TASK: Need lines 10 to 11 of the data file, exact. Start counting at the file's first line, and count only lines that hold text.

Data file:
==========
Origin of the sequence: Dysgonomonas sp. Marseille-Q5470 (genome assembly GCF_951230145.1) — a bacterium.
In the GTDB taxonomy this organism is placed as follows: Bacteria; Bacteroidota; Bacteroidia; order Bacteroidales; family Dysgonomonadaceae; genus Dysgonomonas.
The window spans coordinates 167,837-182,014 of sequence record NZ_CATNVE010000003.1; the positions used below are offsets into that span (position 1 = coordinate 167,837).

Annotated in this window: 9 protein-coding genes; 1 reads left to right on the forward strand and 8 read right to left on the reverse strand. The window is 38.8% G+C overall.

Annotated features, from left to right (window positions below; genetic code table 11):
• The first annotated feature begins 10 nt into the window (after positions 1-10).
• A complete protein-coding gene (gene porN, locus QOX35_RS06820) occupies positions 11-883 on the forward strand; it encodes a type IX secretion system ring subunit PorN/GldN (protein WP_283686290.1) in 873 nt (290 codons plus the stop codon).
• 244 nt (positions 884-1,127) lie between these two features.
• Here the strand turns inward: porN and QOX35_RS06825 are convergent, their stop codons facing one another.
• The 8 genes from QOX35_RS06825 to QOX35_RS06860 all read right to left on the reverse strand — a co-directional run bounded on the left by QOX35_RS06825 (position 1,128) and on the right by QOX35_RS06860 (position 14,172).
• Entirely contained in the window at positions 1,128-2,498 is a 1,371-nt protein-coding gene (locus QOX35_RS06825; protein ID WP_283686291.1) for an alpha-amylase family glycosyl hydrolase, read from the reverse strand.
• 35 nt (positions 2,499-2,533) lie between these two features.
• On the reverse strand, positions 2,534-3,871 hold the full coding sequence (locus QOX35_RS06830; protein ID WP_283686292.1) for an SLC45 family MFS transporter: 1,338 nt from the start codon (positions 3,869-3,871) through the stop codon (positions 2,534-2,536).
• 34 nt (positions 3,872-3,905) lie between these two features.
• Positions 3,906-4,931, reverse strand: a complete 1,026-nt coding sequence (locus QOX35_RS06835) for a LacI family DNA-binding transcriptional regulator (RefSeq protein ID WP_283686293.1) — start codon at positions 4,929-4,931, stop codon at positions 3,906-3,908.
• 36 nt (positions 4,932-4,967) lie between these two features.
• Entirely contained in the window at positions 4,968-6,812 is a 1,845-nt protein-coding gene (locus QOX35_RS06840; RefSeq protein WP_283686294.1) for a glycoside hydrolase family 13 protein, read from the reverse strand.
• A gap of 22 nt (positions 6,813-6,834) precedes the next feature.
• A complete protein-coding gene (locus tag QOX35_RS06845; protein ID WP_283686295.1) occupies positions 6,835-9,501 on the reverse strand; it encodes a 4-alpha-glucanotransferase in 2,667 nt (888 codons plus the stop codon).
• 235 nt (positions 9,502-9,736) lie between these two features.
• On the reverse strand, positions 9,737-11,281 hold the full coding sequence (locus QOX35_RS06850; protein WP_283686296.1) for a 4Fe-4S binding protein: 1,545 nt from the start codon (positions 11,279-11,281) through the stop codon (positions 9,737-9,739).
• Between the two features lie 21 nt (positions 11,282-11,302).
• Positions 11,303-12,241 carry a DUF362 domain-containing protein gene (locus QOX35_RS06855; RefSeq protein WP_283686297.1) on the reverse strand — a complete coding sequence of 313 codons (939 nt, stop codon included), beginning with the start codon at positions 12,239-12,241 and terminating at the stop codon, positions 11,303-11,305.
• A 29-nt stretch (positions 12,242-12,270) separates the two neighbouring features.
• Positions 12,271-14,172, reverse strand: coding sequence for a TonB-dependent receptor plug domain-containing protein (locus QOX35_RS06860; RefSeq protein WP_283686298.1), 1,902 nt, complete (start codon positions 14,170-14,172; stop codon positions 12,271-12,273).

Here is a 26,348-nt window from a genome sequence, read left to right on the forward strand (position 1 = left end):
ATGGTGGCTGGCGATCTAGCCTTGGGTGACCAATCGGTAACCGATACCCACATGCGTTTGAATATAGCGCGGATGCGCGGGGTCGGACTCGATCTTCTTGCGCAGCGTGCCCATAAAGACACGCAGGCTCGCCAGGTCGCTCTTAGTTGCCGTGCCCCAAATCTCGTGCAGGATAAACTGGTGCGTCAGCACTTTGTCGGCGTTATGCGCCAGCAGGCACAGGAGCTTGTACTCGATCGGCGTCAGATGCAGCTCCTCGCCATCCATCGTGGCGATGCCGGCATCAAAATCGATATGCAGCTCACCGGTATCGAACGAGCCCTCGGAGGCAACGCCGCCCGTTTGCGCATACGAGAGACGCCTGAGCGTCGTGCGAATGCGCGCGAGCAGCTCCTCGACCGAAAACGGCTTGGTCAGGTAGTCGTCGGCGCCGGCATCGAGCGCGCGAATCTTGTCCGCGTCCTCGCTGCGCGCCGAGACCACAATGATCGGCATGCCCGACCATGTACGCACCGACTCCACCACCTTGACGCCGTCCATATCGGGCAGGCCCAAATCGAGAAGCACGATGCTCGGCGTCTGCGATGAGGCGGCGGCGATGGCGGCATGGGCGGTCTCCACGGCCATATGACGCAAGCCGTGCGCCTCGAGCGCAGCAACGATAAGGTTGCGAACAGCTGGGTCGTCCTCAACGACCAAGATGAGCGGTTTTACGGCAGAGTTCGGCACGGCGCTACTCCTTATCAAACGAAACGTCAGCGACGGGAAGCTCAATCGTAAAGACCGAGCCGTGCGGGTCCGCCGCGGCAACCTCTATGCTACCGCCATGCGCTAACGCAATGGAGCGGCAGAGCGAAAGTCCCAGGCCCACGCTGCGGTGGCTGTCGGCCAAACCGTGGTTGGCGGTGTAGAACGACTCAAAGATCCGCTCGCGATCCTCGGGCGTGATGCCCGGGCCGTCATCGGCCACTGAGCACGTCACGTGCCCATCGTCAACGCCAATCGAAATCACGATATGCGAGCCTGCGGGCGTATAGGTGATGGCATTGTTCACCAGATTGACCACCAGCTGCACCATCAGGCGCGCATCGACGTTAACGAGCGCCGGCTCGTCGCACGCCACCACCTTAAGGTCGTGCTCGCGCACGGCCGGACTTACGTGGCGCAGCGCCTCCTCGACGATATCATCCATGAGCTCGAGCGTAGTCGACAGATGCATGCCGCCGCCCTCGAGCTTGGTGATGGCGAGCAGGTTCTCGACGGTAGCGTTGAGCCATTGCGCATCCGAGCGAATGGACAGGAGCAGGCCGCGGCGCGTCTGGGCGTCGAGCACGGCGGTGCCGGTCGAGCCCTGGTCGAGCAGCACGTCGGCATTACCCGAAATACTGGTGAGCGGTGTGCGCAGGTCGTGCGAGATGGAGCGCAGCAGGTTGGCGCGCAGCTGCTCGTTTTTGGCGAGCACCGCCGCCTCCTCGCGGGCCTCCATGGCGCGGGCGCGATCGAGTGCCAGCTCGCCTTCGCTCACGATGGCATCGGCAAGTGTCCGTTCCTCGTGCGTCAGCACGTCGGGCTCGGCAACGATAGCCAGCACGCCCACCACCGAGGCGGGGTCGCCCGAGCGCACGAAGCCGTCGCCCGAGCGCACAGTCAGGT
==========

• The 8 genes from QOX35_RS06825 to QOX35_RS06860 all read right to left on the reverse strand — a co-directional run bounded on the left by QOX35_RS06825 (position 1,128) and on the right by QOX35_RS06860 (position 14,172).
• Entirely contained in the window at positions 1,128-2,498 is a 1,371-nt protein-coding gene (locus QOX35_RS06825; protein ID WP_283686291.1) for an alpha-amylase family glycosyl hydrolase, read from the reverse strand.